• MayNoActofOursBringShame

      I completely agree. As someone who has also had their heart ripped out by someone who wanted to “find themselves”, I know that this break up was not mutual at all. I only wish your ex a speedy recovery from the pain you continue to put him through. Do you think airing the dirty laundry of your relationship on the internet is ok? He clearly cared very deeply for you, even after you led him to New York to break his heart. What surprises me is how much this article focuses on money, rent, ipods, material goods, dinners, and WHAT YOU WANTED. You should stop thinking about people in your life and relationships in terms of money, and your self centered view of the world. Start by remembering all of the times he was there when no one else was. Do you think he wanted to spend his Sundays watching four episodes of Sex and the City? Yes, things didn’t work out, and it’s probably good they didn’t, but show some respect, and don’t use your recent breakup and his pain as fuel for your published works.

      • Guest

        some guys actually like sex and the city 

  • Rah!


    • http://www.facebook.com/profile.php?id=1363230138 Michael Koh


  • http://mannaarie.tumblr.com/ Manna Arie

    I really don’t see what the big deal is.

  • Anonymous

    That’s just depressing.

    You know what, if he bought you a book he didn’t bother to find out the contents of, despite knowing that it was on your reading list (and therefore the contents are what you are primarily interested in), that shows….a fundamental incompability in values. Not that yours are better than his, you’re just different.

  • another alum

    By “New American bistros” “courtesy of Restaurant.com” I could totally tell you went to UP.

    • http://hydeparkblvd.wordpress.com Allison Berger


  • coffeeandinternets

    I have quite a few thoughts on this, and wasn’t sure how to address them.  So I’m going to put a play-by-play of what I thought as I first read:

    “My excitement mounted. Perhaps it was the new Jeffrey Eugenides. Maybe he’d seen my Facebook post on David Foster Wallace and sent along the hefty Pale King I’d meant to lose myself in, or at the very least keep on my nightstand. I’d even be thrilled if he’d thought to return my copy of Watchmen.”

    Alright, I’m with you.  I have novels I really want to get as gifts too, so that I don’t have to pay for them.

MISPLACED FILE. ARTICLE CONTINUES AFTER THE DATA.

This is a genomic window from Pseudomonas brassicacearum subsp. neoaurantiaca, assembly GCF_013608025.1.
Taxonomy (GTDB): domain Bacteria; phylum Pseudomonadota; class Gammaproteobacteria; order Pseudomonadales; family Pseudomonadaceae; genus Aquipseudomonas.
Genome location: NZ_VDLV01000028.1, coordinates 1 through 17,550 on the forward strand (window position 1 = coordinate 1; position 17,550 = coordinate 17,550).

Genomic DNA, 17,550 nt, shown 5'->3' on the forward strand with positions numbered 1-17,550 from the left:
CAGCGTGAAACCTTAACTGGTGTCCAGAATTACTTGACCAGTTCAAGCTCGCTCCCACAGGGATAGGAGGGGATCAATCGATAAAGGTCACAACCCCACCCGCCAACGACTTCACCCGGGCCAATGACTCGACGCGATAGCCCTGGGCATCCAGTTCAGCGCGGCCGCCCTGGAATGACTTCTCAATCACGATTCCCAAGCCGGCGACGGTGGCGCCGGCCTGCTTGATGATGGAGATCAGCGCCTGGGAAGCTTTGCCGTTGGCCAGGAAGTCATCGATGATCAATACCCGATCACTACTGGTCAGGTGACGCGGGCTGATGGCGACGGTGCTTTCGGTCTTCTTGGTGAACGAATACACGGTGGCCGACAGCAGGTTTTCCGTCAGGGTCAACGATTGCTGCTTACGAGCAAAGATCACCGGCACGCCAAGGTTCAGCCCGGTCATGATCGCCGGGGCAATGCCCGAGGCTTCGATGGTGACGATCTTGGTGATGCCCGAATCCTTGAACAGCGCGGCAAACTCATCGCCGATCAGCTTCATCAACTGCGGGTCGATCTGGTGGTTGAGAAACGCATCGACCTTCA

“Inside, I found a dazzling, gold-leaf-edged, hardback copy of…Lolita.”

    Why the dots, girl? Do you already have the copy in, like, three different editions? Are you more a silver-leaf-edged kind of lady??

    “Hi. Got the book,” I texted. “Question—do you know what Lolita’s about?”

    Starting to side-eye.  I mean, what if he did get you Pale King?  It’s about IRS WORKERS — just as much as Lolita is about pedophilia — which isn’t exactly the most romantic novel theme in the world.  And from your earlier sentiments, it seems like you would have been excited to get the books you actually wanted regardless of whether your boyfriend knew the plot.

    “Nope. Saw it on your Goodreads list, why?”

    I don’t know the dude and I’m sure you have valid reasons for breaking it off, but I have never dated someone who was so thorough as to check out a Goodreads list to find a gift for me.

    “Sometimes clarity’s hard to come by. But sometimes, it comes in the form of a modernist Nabokov novel about pedophilia and when to stop romanticizing the past.”

    Unless you’re 14 and he’s…old, I don’t know why Lolita’s plot is such a sticking point to you.  To be sure, Lolita is very well-known for its eroticism and creepy stuffs, but it’s also one of the most well-written novel in the English language.  It is a beautiful example of the power and persuasiveness of words. 

    SO ANYWAY just wondering why Lolita was a thoughtless gift but the other books you did want would have been okay.  He checked your Goodreads, girl! He got you a hardcover! I should be so lucky as to ever have an ex who upgrades a birthday gift to hardcover.

    • Customconcern

      Duh, coffeeandinternets. It’s not about what the books are about. It’s what they’re perceived as being about: what people will think the book represents, not what is actually in it. Never mind that Lolita has some of the most beautiful writing in the English language. 


      Lolita– creepy book about creepy relationship between old guy and young girl. 

      Pale King– ‘cool’ book by that guy who wrote that thing about the cruise ship and killed himself, or something.

      I’m so sick of people namedropping books/authors as a way of signalling their identity. It’s like a post-university version of “I love Green Day and therefore I am…” that everyone did when they were 13/14. I’m also sick of people who say ‘Question’ before they ask a question, but that’s just a personal thing. Anyway, this was a fairly well-written article, but if the author doesn’t want that copy of Lolita… I’ll have it. 

      BOOM! Am I creepy now? 

  • Mikehrom

    I don’t get why you are upset. What is the point of this post?

  • Anonymous